The Housing Chronicles Blog: Time to throw out the old rule books

Saturday, June 27, 2009

Time to throw out the old rule books

“If You Don’t Create Change, Change Will Create You” – Anonymous

Over the past several weeks, my business partners and I have been taking a series of meetings with friends from the building industry to catch up, and through these meetings most seem to share one primary goal: a return to the good old days when every company shared the same mantra of ‘full steam ahead.’ Even despite a barrage of news of long-term changes in U.S. demographics, consumer spending and the economy in general, many people sit and wait, biding their time for a type of rebound that may never come.

And why is that? Because they refuse to throw away the dog-eared rule book which made them successful in the first place -- and perhaps to be surpassed by companies which never bothered to read one.

In today’s world, new rules are constantly being written by the brash and the creative, whether it’s Google’s transformation of the advertising world or the huge success of the CBS franchise “CSI.” For example, not only did CSI creator Anthony Zuiker have zero experience writing for television, he also didn’t realize that including flashbacks and quick cuts were both against long-standing industry convention.

Not knowing any better – because he never read the old, stale rulebook – he included both, thus giving the original series a pace and look that quickly sent it to the top of the ratings game and launched two spin-offs, one of which is the most-watched show in the world. So is that just dumb luck or a sea change that will cut across all industries?

I think that even more potent forms of creative destruction are about to envelope the building industry, and it won’t just be about building more in-fill product or scaling down home sizes and prices to meet today’s demand. These changes are going to alter everything from supply chain management to the way in which homes are marketed and sold, and those veterans who keep themselves otherwise occupied while waiting for someone to call and ask for their outdated skill set may be in for a long wait.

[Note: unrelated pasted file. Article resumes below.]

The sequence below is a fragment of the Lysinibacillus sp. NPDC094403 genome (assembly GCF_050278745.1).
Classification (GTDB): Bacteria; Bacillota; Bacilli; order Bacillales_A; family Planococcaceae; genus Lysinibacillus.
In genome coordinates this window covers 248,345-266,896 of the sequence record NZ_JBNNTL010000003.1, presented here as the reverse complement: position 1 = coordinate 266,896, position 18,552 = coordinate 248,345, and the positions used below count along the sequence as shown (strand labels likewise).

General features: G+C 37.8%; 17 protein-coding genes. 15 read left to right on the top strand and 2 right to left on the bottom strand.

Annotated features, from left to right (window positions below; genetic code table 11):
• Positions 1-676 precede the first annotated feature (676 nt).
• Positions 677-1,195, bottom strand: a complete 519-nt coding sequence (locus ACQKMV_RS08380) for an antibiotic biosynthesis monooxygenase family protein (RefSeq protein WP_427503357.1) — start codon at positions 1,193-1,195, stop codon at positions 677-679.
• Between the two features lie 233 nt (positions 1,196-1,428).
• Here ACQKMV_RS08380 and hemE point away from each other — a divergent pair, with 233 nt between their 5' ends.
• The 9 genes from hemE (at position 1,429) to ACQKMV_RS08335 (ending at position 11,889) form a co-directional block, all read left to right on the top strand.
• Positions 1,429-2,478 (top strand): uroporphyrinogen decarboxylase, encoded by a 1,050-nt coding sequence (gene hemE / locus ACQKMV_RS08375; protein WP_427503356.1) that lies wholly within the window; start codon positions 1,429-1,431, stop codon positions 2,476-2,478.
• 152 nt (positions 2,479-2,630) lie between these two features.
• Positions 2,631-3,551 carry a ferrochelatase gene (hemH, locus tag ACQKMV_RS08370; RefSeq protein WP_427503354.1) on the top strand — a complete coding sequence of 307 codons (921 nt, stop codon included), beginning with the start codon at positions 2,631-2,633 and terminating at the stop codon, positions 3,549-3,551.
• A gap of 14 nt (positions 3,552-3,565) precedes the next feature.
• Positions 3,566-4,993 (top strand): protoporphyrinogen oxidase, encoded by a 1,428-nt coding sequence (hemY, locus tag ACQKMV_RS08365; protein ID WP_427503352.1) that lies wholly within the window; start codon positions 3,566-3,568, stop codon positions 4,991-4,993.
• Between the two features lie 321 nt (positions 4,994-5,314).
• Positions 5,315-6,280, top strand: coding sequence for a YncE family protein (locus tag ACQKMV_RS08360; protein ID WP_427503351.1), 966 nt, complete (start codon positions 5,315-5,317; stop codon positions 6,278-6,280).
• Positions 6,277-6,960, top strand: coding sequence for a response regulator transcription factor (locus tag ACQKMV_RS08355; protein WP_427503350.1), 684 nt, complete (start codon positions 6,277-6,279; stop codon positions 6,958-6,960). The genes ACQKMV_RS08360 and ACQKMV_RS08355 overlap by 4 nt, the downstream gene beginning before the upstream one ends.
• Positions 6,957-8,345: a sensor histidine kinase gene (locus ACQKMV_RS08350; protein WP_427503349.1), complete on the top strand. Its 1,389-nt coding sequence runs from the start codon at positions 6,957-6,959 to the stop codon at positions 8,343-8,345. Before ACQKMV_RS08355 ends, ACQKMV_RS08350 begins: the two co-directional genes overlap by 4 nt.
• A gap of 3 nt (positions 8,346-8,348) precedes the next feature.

While there will certainly be some demand for the impressive homes of the past, we’re also quickly seeing a return to designs that meet needs more than wants. This is especially important for the groups of people mostly left behind during the last building boom such as families, seniors, the disabled and the homeless who can only afford to live in housing made possible by tax credits, low-interest bond financing and various other government programs.

For example, in upscale Thousand Oaks in California’s Ventura County, our staff is currently drafting a report in support of an affordable housing project that will help to house a variety of low-income families, homeless persons and the mentally disabled, many of whom now are mere numbers on a wait list that’s close to 600 families.

And who’s hoping to build this 60-unit project? A local non-profit that has managed over the last 30 years – mostly under the radar – to build, rehabilitate and fill 400 units and provide housing for 1,000 adults and 200 children. It’s that type of story (along with appropriate private and public incentives to make it happen) this industry really needs to start telling more of around a campfire – assuming, of course, that the old rulebooks are helping to provide the kindling.


Brandon Green said...

Great reminder about the regular need to reinvent yourself.

gu krueger said...

I love it! This is a very interesting article! Builders have forgotten to build for folks.